Stand-Up Comedians to Receive Free Psychological Treatment at Hollywood's Laugh Factory

Stand-up comedians may earn a living in making others laugh, but behind the curtain of their on-stage personas often lurks a dark, destructive story.

From John Belushi to Chris Farley to Richard Pryor, some of the industry's best known talents often hid very troubled lives behind their jokes.

But Jamie Masada, owner of Laugh Factory – Hollywood’s legendary stand-up comedy club, hosting everyone from Jerry Seinfeld to Eddie Murphy, is determined to see this change. Starting Monday, Masada will launch an in-house therapy program for his comics, where two clinical psychologists will be available at the club four nights per week for free, walk-in psychotherapy sessions.

“Night after night, comedians can perform and get huge laughs, but they still have a little demon inside of them, with pain and tragedy on one side. Most of the comedians also come from some kind of tragedy,” Masada told FOX411’s Pop Tarts.

“Real, true comics are helping so many people (by making them laugh) and nobody is there to help them,” he said. “Comics are doctors of the soul who help everybody relax, calm down, and take people away for a few hours, but nobody is there for them at this point. At Laugh Factory, we have to try as a family. We have to do something.”

A prominent motivating factor for Masada to put the program together came after he lost his friend, Comedy Central star Greg Giraldo, to a prescription medication overdose last September.

“Greg did a show here and went with me to Coffee Bean after and we talked for an hour and a half, and he talked to me about his depression and how everyone was telling him he could have been a bigger star and how he could have done this and that,” Masada continued. “And I said, 'You need to count your blessings because you're making people laugh and you have great talent.' But he was depressed.”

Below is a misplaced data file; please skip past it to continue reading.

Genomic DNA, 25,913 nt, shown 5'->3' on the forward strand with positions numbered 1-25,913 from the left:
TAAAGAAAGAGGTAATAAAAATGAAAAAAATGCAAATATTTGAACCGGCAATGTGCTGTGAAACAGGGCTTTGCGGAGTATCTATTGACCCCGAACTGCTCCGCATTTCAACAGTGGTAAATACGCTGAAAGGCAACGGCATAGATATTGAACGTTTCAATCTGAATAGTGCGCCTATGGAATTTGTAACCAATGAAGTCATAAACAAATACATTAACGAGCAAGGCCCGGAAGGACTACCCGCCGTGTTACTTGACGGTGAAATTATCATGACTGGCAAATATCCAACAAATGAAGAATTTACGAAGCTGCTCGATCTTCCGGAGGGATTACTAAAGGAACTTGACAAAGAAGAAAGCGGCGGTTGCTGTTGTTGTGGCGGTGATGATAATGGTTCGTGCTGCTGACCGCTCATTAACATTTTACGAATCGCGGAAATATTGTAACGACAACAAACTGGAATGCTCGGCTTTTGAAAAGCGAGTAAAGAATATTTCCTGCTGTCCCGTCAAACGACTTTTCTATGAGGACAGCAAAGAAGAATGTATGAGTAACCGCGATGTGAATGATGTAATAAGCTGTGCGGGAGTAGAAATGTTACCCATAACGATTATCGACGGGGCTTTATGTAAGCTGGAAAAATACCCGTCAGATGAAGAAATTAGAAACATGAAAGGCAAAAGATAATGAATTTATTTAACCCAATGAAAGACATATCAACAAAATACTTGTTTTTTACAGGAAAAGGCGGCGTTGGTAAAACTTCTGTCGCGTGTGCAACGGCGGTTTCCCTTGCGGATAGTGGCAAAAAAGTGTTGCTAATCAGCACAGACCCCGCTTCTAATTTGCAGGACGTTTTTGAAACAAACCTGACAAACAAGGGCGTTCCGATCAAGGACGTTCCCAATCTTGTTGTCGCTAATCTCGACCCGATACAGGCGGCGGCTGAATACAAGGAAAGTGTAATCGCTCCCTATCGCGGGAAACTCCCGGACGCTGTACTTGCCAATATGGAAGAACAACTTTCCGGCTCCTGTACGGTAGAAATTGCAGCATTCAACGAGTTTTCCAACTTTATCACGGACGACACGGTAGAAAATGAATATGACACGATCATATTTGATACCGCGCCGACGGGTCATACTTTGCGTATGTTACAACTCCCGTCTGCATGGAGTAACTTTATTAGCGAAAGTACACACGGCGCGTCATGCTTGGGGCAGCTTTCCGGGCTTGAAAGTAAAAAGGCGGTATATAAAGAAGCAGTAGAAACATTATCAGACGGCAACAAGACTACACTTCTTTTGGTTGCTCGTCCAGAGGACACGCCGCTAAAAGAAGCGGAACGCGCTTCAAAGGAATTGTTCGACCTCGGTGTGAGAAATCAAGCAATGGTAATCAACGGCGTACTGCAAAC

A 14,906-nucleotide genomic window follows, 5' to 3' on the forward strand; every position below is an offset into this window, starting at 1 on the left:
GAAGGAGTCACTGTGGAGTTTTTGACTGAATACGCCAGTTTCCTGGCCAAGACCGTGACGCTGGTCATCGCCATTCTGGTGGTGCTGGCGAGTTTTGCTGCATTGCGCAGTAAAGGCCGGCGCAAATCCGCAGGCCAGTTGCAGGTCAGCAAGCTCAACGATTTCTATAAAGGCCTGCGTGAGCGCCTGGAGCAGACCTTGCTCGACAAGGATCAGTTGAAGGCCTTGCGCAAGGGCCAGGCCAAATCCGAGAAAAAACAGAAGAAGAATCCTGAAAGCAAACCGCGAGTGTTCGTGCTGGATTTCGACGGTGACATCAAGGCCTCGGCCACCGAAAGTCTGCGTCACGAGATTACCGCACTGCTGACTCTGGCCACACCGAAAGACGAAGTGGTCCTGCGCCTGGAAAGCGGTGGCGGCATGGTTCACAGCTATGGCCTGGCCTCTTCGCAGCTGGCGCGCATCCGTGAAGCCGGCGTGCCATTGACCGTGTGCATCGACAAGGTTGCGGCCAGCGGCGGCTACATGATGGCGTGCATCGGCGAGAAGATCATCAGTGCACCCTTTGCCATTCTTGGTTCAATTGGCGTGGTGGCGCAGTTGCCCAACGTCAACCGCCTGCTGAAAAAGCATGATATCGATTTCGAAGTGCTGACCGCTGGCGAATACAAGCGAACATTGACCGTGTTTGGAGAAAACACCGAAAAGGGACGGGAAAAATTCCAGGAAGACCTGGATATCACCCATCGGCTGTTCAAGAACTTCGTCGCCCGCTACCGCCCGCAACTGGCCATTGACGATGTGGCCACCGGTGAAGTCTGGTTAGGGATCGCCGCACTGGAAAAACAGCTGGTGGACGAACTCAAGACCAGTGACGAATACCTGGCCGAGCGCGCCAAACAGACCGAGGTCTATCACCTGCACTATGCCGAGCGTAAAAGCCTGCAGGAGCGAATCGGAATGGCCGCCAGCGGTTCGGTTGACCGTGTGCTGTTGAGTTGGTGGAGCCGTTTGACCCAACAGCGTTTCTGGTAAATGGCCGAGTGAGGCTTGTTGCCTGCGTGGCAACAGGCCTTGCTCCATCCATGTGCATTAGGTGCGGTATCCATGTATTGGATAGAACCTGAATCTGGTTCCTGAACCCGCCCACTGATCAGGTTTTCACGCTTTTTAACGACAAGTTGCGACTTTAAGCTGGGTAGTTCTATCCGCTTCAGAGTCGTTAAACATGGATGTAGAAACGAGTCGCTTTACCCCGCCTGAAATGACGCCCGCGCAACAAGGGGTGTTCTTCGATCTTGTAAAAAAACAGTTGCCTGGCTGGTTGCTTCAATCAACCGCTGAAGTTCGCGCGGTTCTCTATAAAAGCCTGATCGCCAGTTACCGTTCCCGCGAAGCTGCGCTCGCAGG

Masada said that comedians as a whole are often highly sensitive individuals, and the rejection they are subjected to onatage often plays a huge part in triggering their inner turmoil. He hopes the new program will provide them with a professional outlet to deal with those pent-up emotions.

“We're going to make it work, and at least the comedians will have someone to pour out their heart to, and trust,” he added. “It is very well worth it and it is something that I think is very important to do.”

Los Angeles-based clinical psychologist Dr. Tanya Jacob, who specializes in depression and anxiety, said the Laugh Factory’s new initiative has the potential to go a long way.

“There is an undeniable link between comedians and clinical depression; the very wit that we take such pleasure in often comes from a darker view on life,"  Jacob said. "The profession itself obviously then adds to that view; they share why they hate themselves and at best get validated for those ideas; and at worse, ignored or heckled. There is no other profession where one becomes as vulnerable, even actors don't need to bring their audience to as personal of a place.”

“This therapy will help the comedians be better able to separate their stage personalities with their self worth," Jacob said. "They will benefit from being able to keep grounded and maintain their coping skills during the stress and vulnerability of the job."

Deidre Behar contributed to this report.